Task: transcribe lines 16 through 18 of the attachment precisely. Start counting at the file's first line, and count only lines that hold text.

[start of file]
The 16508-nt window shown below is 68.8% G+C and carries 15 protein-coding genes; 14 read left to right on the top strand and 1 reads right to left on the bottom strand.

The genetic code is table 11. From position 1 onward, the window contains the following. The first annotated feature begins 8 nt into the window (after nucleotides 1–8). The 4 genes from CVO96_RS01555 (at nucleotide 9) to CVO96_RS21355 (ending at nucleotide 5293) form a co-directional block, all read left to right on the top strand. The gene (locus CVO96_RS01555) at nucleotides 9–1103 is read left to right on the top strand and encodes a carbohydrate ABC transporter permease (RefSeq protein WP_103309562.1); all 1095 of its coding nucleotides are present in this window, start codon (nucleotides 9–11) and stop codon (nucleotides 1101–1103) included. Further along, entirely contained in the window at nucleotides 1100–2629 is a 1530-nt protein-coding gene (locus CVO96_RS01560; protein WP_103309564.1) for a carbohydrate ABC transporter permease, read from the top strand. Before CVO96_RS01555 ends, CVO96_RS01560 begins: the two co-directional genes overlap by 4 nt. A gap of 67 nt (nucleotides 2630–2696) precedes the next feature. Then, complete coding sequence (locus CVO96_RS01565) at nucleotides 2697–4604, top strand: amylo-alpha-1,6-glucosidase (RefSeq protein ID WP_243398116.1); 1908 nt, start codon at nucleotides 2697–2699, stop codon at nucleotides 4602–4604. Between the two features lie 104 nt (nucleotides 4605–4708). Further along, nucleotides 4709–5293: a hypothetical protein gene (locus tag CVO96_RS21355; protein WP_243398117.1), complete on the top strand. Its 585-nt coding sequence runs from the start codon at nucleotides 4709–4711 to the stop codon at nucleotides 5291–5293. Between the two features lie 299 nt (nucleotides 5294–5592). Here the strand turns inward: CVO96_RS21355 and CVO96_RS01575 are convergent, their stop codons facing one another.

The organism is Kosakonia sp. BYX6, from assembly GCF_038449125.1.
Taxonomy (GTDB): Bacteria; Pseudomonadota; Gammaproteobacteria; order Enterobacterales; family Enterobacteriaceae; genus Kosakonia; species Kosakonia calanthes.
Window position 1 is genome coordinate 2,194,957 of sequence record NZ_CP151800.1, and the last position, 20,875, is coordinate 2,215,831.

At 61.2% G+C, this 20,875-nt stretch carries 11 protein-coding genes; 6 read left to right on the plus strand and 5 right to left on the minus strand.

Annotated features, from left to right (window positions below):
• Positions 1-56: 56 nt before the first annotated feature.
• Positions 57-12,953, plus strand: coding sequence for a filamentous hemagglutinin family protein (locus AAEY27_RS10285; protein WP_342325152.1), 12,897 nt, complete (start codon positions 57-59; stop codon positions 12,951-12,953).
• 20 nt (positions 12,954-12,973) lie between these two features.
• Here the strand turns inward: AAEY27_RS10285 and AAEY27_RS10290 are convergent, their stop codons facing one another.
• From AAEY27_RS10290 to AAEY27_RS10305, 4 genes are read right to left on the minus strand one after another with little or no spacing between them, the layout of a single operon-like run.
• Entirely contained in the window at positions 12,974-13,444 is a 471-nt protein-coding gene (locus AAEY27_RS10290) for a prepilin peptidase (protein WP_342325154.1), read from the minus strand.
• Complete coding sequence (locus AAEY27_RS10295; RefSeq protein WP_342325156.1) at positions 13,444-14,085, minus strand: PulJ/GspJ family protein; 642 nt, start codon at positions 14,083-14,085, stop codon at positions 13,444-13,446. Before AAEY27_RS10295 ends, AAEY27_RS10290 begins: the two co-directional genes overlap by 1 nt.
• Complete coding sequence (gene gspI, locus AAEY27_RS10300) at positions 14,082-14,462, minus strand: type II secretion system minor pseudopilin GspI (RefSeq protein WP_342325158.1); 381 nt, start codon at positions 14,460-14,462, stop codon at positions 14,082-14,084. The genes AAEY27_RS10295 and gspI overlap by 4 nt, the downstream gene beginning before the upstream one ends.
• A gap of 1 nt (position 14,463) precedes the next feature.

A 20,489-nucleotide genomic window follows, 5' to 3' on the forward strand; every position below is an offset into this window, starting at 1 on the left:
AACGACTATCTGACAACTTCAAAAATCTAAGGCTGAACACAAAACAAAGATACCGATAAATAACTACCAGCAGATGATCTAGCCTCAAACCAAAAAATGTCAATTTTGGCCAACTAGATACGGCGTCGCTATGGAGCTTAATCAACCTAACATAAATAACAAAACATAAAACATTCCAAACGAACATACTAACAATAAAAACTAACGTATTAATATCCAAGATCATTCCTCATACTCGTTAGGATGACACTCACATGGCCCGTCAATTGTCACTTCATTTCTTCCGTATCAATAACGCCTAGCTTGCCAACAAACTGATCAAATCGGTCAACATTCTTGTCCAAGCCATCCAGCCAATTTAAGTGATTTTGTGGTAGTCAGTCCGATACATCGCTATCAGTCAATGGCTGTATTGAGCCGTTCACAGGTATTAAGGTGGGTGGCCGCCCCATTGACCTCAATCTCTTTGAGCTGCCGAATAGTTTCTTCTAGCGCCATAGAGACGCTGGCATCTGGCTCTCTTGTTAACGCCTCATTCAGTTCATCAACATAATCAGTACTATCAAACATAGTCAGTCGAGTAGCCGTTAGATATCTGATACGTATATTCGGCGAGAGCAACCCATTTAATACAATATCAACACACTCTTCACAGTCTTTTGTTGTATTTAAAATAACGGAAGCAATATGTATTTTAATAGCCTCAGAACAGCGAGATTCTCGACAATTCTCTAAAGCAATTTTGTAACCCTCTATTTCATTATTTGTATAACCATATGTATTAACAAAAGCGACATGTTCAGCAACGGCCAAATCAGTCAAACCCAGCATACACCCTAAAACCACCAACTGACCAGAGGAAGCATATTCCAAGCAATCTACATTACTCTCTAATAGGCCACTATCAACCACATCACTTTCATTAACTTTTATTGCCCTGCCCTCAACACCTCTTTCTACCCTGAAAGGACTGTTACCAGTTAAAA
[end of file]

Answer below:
• A gap of 1 nt (position 14,463) precedes the next feature.

A 20,489-nucleotide genomic window follows, 5' to 3' on the forward strand; every position below is an offset into this window, starting at 1 on the left:
AACGACTATCTGACAACTTCAAAAATCTAAGGCTGAACACAAAACAAAGATACCGATAAATAACTACCAGCAGATGATCTAGCCTCAAACCAAAAAATGTCAATTTTGGCCAACTAGATACGGCGTCGCTATGGAGCTTAATCAACCTAACATAAATAACAAAACATAAAACATTCCAAACGAACATACTAACAATAAAAACTAACGTATTAATATCCAAGATCATTCCTCATACTCGTTAGGATGACACTCACATGGCCCGTCAATTGTCACTTCATTTCTTCCGTATCAATAACGCCTAGCTTGCCAACAAACTGATCAAATCGGTCAACATTCTTGTCCAAGCCATCCAGCCAATTTAAGTGATTTTGTGGTAGTCAGTCCGATACATCGCTATCAGTCAATGGCTGTATTGAGCCGTTCACAGGTATTAAGGTGGGTGGCCGCCCCATTGACCTCAATCTCTTTGAGCTGCCGAATAGTTTCTTCTAGCGCCATAGAGACGCTGGCATCTGGCTCTCTTGTTAACGCCTCATTCAGTTCATCAACATAATCAGTACTATCAAACATAGTCAGTCGAGTAGCCGTTAGATATCTGATACGTATATTCGGCGAGAGCAACCCATTTAATACAATATCAACACACTCTTCACAGTCTTTTGTTGTATTTAAAATAACGGAAGCAATATGTATTTTAATAGCCTCAGAACAGCGAGATTCTCGACAATTCTCTAAAGCAATTTTGTAACCCTCTATTTCATTATTTGTATAACCATATGTATTAACAAAAGCGACATGTTCAGCAACGGCCAAATCAGTCAAACCCAGCATACACCCTAAAACCACCAACTGACCAGAGGAAGCATATTCCAAGCAATCTACATTACTCTCTAATAGGCCACTATCAACCACATCACTTTCATTAACTTTTATTGCCCTGCCCTCAACACCTCTTTCTACCCTGAAAGGACTGTTACCAGTTAAAA